Interest Rates & Recessions

Fed Funds w Recessions
Fed Funds rates last 62 years from macrotrends.net with my annotations

After the longest “recovery” in over half a century (see yellow lines above), and the Fed finally confident to raise interest rates, and yield curves inverting, some people are beginning to ask if that forecasts a recession?  Look at the history above and see for yourself.  In 9 out of 12 cases following interest rate increase campaigns, recession has followed, though in three cases there were periods of level rates of 3 months to 18 months (only one case of the latter, most around 3-6 months) of stability.

It appears a rise of at least 2% is necessary to trigger a recession.  We haven’t got there yet, with rates rising only 1% in the last 7 years.  Most of that is recent, but even so, you can see it is the slowest, most cautious rate increase since the 1950s.  Therefore I do not expect a recession in 2018.  Since it is unlikely rates would rise another full percent in 2018, and even if so it is unlikely their effect would be felt as soon as 2019, I do not expect a recession in 2019 either, and probably not in 2020.  The soonest we might see a recession is 2021, which is also a post-election year in which a new administration might increase taxes or otherwise institute reforms that might pile on top of Fed policy to trigger recession in 2021 or 2022.

The economy will get some boost from the various corporate tax breaks just enacted.  However these might be canceled by aggressive Fed policy.  That, however, would only add up to “neutral” and would not trigger a recession, now or in the future.  In other words, we might be able to absorb an additional 1% Fed increase to around 2.25% without triggering recession.  Only one recession in this chart was triggered by such a mild increase, and that was long ago after a lengthy post-war boom which is before the start time of the chart.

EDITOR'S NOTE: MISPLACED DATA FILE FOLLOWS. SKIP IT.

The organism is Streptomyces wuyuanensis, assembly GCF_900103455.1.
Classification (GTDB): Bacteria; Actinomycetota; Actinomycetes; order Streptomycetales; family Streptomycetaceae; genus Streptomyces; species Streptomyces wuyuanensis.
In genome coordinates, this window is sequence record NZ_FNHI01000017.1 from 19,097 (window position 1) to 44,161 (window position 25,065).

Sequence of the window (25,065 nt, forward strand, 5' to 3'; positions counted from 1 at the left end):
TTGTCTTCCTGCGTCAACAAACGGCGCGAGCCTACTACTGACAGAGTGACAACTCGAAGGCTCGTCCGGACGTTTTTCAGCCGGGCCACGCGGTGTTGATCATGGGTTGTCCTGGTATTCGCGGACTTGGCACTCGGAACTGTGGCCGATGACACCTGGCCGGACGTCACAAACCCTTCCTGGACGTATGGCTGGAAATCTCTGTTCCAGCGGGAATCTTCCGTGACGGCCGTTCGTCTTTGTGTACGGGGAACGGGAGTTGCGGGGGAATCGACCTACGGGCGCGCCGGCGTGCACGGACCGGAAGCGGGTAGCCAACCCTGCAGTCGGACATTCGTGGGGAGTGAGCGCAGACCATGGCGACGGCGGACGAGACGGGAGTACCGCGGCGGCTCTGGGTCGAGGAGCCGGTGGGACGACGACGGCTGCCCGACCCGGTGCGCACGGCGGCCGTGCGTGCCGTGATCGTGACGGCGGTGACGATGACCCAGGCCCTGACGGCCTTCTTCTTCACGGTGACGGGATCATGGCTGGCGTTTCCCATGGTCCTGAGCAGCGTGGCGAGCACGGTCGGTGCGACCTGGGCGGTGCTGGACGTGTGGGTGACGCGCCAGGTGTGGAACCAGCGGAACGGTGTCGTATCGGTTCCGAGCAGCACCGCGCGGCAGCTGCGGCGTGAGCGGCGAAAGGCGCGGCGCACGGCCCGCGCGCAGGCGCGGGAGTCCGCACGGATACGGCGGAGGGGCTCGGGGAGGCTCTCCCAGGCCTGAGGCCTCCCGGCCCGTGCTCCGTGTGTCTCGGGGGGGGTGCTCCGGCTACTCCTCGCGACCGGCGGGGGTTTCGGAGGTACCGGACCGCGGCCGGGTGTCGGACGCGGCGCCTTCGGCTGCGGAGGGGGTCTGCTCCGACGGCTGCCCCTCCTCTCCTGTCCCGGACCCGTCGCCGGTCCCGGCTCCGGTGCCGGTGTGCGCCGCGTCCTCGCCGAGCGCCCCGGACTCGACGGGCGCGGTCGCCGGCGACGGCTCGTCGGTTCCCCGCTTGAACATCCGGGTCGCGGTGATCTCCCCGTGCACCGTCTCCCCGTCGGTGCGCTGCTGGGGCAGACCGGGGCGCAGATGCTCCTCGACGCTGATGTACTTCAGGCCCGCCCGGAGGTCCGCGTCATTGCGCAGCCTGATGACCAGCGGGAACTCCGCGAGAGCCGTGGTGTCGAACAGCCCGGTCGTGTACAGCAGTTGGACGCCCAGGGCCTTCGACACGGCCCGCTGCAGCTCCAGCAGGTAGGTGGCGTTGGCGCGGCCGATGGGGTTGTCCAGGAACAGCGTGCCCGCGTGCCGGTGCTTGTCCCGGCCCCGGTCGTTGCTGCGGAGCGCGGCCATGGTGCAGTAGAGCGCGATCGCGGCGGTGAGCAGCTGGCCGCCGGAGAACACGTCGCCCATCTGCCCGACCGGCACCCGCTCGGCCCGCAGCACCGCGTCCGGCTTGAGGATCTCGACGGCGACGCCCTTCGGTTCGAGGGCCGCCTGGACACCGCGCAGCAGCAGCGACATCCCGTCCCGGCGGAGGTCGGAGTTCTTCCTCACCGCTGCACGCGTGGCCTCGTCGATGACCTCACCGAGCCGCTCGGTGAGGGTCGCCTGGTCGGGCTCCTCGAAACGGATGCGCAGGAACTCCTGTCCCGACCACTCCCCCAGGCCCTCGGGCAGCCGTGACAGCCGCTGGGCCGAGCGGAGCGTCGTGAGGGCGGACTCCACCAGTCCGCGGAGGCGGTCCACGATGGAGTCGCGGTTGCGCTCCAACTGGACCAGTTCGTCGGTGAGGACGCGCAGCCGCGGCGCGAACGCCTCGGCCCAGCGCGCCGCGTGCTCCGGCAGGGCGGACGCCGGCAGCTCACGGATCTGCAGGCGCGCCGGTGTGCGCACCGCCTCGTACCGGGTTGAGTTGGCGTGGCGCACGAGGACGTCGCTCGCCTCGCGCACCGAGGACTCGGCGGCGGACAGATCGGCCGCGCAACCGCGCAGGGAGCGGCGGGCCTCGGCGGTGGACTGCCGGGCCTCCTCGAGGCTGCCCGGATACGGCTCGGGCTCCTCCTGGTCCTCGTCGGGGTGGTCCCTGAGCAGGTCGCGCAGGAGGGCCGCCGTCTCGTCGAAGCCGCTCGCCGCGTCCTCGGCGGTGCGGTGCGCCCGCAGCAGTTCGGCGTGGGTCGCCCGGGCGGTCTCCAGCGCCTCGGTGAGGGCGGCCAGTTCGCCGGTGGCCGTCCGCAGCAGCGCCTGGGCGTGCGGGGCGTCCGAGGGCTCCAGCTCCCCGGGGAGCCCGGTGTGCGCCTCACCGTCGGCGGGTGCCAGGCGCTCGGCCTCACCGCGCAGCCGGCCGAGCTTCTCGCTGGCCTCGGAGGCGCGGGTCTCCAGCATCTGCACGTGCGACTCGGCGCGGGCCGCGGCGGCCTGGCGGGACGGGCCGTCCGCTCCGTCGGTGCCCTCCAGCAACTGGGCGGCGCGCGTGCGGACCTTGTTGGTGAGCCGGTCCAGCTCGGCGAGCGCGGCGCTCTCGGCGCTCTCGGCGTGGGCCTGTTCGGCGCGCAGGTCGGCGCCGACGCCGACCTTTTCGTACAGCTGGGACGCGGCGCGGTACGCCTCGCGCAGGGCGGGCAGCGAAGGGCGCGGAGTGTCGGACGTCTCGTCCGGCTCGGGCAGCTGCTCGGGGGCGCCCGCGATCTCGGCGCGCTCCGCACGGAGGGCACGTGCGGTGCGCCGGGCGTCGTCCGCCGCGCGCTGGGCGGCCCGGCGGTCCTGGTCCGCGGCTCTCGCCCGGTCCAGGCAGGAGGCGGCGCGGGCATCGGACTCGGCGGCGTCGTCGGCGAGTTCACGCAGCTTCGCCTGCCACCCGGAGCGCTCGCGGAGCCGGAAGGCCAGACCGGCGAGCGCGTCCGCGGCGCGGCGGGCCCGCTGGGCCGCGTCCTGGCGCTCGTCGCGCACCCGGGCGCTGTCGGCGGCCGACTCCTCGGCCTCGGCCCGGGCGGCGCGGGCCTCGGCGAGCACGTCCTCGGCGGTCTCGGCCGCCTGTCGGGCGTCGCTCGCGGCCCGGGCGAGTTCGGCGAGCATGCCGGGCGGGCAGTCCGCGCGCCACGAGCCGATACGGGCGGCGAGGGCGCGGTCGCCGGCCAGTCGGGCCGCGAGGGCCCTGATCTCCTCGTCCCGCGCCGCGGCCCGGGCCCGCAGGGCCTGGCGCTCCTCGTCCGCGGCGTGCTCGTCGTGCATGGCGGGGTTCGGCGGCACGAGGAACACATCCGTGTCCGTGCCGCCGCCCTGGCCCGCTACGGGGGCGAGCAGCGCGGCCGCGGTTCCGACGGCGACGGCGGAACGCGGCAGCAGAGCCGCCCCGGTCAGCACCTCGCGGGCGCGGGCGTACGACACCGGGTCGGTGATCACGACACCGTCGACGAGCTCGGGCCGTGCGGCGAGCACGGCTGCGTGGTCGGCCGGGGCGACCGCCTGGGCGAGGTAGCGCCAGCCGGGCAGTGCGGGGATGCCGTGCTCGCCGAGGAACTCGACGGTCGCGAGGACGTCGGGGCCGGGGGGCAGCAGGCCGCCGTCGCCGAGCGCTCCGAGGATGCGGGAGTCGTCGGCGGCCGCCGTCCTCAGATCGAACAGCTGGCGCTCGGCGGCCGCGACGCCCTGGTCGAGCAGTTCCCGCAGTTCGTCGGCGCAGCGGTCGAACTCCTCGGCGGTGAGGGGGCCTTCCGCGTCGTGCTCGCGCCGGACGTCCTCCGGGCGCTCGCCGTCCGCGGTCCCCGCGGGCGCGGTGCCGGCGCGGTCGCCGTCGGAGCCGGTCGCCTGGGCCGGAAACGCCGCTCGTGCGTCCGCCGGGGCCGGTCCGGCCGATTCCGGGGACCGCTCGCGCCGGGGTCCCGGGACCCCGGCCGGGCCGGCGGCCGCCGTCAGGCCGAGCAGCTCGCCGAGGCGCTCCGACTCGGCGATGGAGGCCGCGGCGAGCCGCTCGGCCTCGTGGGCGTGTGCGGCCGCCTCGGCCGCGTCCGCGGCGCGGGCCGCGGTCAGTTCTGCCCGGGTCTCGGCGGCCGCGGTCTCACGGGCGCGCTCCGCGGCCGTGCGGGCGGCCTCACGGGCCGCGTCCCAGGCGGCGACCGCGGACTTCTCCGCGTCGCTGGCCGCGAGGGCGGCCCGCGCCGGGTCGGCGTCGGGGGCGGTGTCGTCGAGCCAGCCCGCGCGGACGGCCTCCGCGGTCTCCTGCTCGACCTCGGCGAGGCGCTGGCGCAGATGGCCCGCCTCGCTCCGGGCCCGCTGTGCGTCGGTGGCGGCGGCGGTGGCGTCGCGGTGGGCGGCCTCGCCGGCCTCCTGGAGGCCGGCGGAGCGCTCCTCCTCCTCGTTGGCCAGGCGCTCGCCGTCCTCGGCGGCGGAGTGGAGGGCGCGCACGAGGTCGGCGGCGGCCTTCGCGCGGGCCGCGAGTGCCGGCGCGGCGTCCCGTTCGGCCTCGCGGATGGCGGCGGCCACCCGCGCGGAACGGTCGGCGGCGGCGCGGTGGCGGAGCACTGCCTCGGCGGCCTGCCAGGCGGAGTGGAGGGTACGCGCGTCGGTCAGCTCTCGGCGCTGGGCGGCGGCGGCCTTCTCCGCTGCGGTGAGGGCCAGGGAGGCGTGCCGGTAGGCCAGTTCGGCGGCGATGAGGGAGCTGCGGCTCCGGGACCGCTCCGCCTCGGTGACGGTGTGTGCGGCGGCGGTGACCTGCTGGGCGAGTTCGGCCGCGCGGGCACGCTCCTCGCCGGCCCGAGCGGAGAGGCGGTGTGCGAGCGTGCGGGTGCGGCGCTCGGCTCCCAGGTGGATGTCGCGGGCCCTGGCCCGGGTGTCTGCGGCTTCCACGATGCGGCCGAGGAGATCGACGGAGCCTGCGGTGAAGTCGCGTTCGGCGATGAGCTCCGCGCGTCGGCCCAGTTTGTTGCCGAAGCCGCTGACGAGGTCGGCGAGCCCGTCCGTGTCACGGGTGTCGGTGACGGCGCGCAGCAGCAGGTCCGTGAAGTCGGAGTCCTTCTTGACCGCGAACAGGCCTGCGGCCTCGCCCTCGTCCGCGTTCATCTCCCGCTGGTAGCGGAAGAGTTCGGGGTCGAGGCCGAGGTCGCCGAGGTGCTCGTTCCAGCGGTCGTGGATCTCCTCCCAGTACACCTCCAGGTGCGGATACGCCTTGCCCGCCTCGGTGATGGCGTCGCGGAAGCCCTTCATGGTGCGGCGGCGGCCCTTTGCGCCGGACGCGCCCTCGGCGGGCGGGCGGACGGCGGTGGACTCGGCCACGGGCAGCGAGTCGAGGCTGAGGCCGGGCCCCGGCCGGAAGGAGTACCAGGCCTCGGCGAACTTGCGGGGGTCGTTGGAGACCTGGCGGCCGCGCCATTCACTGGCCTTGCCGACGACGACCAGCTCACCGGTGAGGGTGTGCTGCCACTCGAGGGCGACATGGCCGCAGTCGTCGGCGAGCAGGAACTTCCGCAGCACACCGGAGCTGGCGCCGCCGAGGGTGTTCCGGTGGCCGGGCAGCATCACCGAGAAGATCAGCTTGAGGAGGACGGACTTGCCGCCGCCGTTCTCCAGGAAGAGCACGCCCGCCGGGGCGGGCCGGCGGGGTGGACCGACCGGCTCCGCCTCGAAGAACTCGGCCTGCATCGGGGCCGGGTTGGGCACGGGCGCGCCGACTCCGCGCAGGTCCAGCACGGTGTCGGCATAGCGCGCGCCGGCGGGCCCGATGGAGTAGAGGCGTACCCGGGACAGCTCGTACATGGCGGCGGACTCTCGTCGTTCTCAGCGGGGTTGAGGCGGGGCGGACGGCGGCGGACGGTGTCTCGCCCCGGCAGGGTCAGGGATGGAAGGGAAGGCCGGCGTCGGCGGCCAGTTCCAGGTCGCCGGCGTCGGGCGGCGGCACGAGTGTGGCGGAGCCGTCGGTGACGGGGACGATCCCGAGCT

Some new conflict in Korea or Ukraine seems likely.  Unless it is nuclear (not out of the question), it seems unlikely to have a big effect on the world economy.  Those places are insignificant in the world economy, and we already have a sanctions regime on North Korea and Russia.  Military damage to South Korea would trigger a boom from reconstruction aid.  Conflict in Ukraine, if the US continues and extends the new policy of providing offensive armament, might actually result in the lifting of sanctions on Russia, as part of a negotiated settlement to end hostilities.

Most likely the market will be driven by corporate profits, and moves will be less than 20% on the downside.  I won’t make any prediction about upside, but I think the pace of 2018 will be less, with perhaps modest gains in 2019.  The market is still more or less correlated with recovery in the oil industry, and the inability of the US to cooperate in restraining supply to maximize profits continues to threaten the global climate as well as limit market upside.  The US should adopt a temporary cooperative posture with OPEC, not reducing production but limiting upside and apportioning it among suppliers, like the Russians do.  However, this is not politically popular with our naive population and pseudo-populist politicians.

 

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